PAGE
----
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Advanced Stats Analysis: Chandler Parsons' Value with the Mavericks

Marc Roberts

Marc Roberts

Marc F Roberts writes about fantasy basketball for RotoWire. He has won no fantasy awards, but his mom thinks his writing is "fantastic".

In a rather surprising move Chandler Parsons has become a member of the Dallas Mavericks. The Rockets had a team option for next season on Parsons and could have kept the forward for $964,750, but he team choose instead to let him become a restricted free agent this offseason and eventually decided not to match the three-year, $46 million offer sheet that Parsons signed with the Mavericks. General manager Daryl Morey gave an interview explaining why the Rockets chose not to match Parsons which you can find here.

From a fantasy perspective, Parsons had a strong campaign last season. In the preseason, he was ranked 77th by ESPN/Yahoo but finished the season as the 39th most valuable fantasy player on a per-game basis:

2013-2014 Stats

MIN

FGA

FG%

FTA

FT%

3PM

REB

AST

STL

BLK

PTS

Auction Value

Fantasy Rank

Parsons

37.6

13.3

47%

3.0

74%

1.8

5.5

4.0

1.2

0.4

16.6

$20

39


Parsons' fantasy value comes from his ability to put up near-replacement level or better production in every fantasy category. Last season, his best category was three-pointers (1.8 3PM), narrowly edging out steals (1.2 spg).

Will joining the Mavericks impact his fantasy value? Let's look at how the move will affect his playing time and pace of play to find out.

Pace Impact

The Rockets played at the NBA's fifth fastest pace last season, averaging 96.3 possessions per game. This rate was well above league average pace of 93.9 and was the fastest pace of any playoff team. The Mavericks played just below the league average pace, averaging 93.5 possessions per game.

For a player like Parsons, who averaged 37.6 minutes per game last season, the difference between a pace of 96.3 and 93.5 is worth about 2.2 possessions per game. That change would have been enough to drop Parsons' fantasy rank from 39th to 49th last year.

Playing Time Impact

The RotoWire depth chart for the Mavericks has Parsons slotted in as the starting small forward for the Mavs, sharing minutes with Jae Crowder and Richard Jefferson. If that is indeed the Mavs' small forward rotation in October, Parsons should have the opportunity to play plenty of minutes next season. Seemingly, the only reason that Parsons' playing time would change is because of a change in coaches in moving from the Rockets (Kevin McHale) to the Mavericks (Rick Carlisle) and their rotational philosophies. Here is a comparison showing the players that averaged more than 30 minutes per game for the Rockets and Mavericks last season:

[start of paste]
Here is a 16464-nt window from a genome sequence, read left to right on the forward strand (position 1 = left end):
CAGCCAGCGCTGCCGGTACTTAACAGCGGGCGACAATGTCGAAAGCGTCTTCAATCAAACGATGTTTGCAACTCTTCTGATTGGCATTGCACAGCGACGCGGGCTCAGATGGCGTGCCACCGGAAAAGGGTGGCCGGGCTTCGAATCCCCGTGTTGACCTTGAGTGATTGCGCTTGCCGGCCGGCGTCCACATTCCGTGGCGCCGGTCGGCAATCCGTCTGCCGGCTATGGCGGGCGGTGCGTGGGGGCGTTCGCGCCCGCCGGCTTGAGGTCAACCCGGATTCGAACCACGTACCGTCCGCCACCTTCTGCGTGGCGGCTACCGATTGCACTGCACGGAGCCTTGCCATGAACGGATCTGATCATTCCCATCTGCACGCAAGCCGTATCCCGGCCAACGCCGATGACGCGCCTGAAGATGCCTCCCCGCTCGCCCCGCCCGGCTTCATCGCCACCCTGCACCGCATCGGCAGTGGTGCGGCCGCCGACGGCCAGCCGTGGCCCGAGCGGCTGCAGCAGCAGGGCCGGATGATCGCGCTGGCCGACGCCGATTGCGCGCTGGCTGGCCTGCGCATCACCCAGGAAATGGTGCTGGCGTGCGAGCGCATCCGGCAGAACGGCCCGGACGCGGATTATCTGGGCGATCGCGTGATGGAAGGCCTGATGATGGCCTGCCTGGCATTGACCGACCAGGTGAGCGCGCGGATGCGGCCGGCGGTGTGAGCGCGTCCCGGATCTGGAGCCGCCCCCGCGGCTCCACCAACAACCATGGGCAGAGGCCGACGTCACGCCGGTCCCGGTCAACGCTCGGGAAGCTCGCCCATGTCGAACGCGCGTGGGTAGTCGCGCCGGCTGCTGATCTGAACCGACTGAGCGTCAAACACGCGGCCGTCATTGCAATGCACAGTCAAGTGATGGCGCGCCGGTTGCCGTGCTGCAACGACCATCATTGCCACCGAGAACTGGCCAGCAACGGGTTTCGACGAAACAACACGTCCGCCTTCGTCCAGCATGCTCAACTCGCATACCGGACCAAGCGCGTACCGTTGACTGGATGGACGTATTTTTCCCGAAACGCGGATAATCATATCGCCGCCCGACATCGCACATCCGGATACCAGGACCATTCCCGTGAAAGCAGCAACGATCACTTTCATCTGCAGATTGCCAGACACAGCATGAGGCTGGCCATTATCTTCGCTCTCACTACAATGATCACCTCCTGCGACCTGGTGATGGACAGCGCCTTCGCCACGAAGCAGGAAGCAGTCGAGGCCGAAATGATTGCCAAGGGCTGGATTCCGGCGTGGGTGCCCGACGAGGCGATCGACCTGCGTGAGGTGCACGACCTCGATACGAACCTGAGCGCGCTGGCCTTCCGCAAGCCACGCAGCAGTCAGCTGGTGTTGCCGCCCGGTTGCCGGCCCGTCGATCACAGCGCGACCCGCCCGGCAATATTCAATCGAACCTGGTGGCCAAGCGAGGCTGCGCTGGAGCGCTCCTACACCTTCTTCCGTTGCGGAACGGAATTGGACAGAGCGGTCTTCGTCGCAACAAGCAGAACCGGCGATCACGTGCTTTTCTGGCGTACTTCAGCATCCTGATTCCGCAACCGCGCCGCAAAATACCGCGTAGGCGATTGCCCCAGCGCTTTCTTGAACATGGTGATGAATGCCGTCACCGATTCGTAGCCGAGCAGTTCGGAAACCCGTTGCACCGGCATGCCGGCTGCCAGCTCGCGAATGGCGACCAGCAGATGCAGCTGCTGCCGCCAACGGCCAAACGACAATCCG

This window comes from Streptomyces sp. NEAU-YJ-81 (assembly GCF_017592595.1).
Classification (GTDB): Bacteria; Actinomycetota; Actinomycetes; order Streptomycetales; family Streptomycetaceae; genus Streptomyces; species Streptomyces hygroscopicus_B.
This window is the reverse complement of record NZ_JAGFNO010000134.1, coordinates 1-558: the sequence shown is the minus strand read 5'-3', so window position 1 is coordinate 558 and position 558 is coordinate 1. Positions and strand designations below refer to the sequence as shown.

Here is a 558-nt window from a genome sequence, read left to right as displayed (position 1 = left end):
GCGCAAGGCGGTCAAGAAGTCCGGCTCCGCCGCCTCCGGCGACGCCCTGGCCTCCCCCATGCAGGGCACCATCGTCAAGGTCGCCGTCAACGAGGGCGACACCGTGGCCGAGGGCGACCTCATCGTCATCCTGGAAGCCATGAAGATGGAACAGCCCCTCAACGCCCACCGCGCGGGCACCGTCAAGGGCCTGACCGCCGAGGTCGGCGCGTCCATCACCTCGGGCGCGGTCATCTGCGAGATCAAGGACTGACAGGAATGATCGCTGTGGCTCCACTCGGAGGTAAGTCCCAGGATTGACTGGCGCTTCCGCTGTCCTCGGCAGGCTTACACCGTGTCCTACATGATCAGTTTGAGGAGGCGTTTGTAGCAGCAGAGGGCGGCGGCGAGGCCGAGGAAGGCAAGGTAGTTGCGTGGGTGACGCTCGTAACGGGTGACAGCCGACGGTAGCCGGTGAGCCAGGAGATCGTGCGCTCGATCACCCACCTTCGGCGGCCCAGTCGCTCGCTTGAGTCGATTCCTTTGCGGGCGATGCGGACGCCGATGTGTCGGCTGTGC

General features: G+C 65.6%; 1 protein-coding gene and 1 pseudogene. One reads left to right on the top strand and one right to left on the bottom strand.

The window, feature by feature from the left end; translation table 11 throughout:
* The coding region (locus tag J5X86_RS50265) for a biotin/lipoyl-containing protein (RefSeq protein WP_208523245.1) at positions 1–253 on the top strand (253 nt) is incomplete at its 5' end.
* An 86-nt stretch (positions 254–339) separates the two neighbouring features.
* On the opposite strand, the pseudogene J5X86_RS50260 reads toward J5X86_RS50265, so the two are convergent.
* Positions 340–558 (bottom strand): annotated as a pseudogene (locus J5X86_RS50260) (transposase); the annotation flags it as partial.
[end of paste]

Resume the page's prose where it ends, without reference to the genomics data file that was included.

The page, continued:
Rockets

Age

GP

MPG


Mavericks

Age

GP

MPG

James Harden

24

73

38.0


Monta Ellis

28

82

36.9

Chandler Parsons

25

74

37.6


Dirk Nowitzki

35

80

32.9

Dwight Howard

28

71

33.7


Shawn Marion

35

76

31.7

Patrick Beverley

25

56

31.3


Jose Calderon

32

81

30.5


Both teams had four players average over 30 mpg last season. While it's true that the four Rockets players above generally had higher levels of playing time, that is likely due to a difference in age, as opposed to coaching philosophy. As a result, I've projected Parsons to finish next season with the same level of playing time as last season, 37.6 minutes per game.

Projection For Next Season

If we combine Parsons' previous seasons on a per-100-possessions basis to develop his projected stats for next season and then adjust that projection for the Mavericks' pace of play and an average playing time of 37.6 minutes per game (a method I explain in detail here), we get the following projection for Parsons next season:

2014-15 Projection

MIN

FGA

FG%

FTA

FT%

3PM

REB

AST

STL

BLK

PTS

Auction Value

Fantasy Rank

Parsons

37.6

12.8

47%

2.6

73%

1.8

5.4

3.8

1.1

0.4

15.8

$17

47


This projection would have ranked 47th last season, slightly worse than his actual ranking of 39th. His fantasy value still comes from his across-the-board production, specifically three-pointers (1.8 3PM) and steals (1.1 spg). However, the Mavs' slower pace likely means a slight drop in production across the board. I think Parsons is a pretty safe bet to achieve this level of production, and so I'd happily draft him in the fifth round of 10-team rotisserie drafts next season.

*Stats used in this article are from basketball-reference.com.

Do you have an opinion about Chandler Parsons that you'd like to share? Would you like to know how he would rank at a different level of playing time? Please leave a comment below, or contact me on twitter @MarcFRoberts.

To see the fantasy impact of other players who have changed teams this offseason you can click here to see my archive (for example: LeBron James to the Cavs). I won't be posting an article about players who rank outside of my top 130 in most cases, but I will be tweeting about those players, so please follow me on twitter if you'd like updates on deeper-league players. For example, here is my tweet about Vince Carter: